- Meeting point: in front of the City Hall, in the city centre, address: Avenida/avenue Aliados.

- Please, meet at 8:30. Bus will depart at 9:00 for the fieldtrip.

- Please, bring comfortable shoes for the walk. We'll keep you updated with weather conditions, but we hope it will be a nice day of sunshine.


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A. Espaço Mira (street/rua de Miraflor)

A recent cultural space set in the Rua de Miraflor, Porto. Located near Campanhã train and metro station, occupying two old warehouses renovated by the duo of architects Manuela Monteiro & João Lafuente.
The surrounding area still shows clear signs of urban and social degradation, an issue this type of private initiative aims to address. Both contiguous buildings, dubbed the Mira space and the Mira Fórum, present two complementary schedules, one delving into experimental territories with the collaboration of young curators and artists – under the artistic direction of José Maia – and a more specific programme dedicated to photography in its multiple expressions (artistic, documental and historical).


B. Ilha/ working class housing (Ilha da Lomba)

The ‘ilhas’ are nuclei of working-class housing that were built in Porto in the second half of the nineteenth century, in the greater industrial development period of the city.

These groups of small houses (‘ilhas’) occupy an area of about 16 square metres. Usually were built along the back-gardens of middle-class houses (or which had been originally built as middle-class houses) in areas of the city that, given their proximity to industries located nearby, had begun a process of physical and social decay that would be further accentuated by the construction of these working-class houses. These houses were built either in a row, along the 5.5 or 6 metres wide urban lots, or in two rows, back-to-back or facing each other, when they occupied two of these plots.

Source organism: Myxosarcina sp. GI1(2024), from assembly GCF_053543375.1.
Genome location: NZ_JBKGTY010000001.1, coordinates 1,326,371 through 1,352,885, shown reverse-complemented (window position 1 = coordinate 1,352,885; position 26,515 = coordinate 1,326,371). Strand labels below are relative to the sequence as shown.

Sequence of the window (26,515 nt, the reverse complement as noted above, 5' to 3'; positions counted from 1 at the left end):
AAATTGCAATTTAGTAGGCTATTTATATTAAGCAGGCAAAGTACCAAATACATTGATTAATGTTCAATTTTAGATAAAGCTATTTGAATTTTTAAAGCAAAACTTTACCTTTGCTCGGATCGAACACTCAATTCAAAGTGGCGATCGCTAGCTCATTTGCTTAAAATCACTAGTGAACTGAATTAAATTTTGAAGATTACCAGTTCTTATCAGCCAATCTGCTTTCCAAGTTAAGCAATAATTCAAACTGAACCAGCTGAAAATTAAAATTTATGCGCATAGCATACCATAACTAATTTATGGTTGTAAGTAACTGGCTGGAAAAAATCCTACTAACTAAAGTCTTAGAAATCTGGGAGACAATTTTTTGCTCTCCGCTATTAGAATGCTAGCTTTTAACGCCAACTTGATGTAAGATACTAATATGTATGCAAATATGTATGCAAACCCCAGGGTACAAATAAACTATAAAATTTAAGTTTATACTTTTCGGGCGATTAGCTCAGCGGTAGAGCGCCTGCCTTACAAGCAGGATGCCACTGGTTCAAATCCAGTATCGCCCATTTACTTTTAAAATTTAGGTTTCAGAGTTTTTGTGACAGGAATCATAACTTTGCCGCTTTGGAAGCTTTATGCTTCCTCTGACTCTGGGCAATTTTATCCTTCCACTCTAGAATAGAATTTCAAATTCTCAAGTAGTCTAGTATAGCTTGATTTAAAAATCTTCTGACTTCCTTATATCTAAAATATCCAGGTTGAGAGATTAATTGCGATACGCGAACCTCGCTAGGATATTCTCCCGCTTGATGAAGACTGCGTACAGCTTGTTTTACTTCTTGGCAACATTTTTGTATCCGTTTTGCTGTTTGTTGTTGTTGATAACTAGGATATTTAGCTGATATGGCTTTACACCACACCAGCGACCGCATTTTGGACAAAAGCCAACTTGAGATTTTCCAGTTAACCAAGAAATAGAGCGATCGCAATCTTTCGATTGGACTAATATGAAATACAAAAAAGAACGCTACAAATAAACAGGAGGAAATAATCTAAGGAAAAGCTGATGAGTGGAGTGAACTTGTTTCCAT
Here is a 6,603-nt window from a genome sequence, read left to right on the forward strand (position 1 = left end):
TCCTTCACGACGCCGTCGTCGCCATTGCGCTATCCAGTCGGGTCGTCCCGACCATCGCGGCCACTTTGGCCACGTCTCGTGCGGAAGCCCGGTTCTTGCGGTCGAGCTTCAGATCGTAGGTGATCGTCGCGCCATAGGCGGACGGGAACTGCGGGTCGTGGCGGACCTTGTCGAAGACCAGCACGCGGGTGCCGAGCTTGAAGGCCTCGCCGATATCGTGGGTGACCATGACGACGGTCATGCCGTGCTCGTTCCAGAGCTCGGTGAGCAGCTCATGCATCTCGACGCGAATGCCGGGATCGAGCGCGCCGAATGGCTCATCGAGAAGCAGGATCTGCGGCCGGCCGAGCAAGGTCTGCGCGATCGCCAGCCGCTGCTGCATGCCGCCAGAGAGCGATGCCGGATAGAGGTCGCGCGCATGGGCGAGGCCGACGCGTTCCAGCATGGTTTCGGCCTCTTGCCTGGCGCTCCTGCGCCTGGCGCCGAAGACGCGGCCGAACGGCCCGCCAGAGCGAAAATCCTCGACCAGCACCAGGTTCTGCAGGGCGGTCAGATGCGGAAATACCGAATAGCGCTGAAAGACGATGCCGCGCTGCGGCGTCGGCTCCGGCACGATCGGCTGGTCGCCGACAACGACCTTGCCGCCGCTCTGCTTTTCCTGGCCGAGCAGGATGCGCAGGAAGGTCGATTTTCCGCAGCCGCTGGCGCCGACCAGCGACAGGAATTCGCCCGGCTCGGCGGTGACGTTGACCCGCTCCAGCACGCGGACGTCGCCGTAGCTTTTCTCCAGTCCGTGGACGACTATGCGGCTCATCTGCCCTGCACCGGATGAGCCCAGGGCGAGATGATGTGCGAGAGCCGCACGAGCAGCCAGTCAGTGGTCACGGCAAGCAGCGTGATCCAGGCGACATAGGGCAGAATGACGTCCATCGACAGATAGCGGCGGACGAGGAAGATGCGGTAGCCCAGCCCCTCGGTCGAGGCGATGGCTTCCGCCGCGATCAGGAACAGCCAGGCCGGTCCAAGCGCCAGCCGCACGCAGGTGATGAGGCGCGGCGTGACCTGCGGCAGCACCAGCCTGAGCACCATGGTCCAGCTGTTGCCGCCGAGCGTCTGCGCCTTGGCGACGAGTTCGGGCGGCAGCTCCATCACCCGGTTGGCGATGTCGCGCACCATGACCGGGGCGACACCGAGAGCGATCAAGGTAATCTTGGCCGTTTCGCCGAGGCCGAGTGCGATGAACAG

C. Centro Comercial STOP (street/rua do Heroísmo)

Shopping Center Stop (CCStop) opened in Porto in the early 1980´s, and soon turned out to be a commercial flop. From the mid-1990´s its empty shops have gradually been taken over by music bands; nowadays, the daily life of this shopping mall is filled with the activity of hundreds of musicians.
This phenomenon displays a vital impulse, shared by hundreds of people, and attests to a complex array of resources, in the fields of performance, music and image-making. In the activity of these musicians-researchers, through the relation they establish between musical legacies, their repertoires and music communities (ie. between a History, a practice and a social involvement) we can recognize past and future processes of transformation through de-re-codification of individual and collective expression: we observe the recycling process of a whole culture. As if demanding our attention to its territory, the building itself offers an analogous process in its relation to the city: the building is urban heritage as well, it is and was practice (first commercial, now musical), and weaves those ingredients in a constantly evolving social evolution.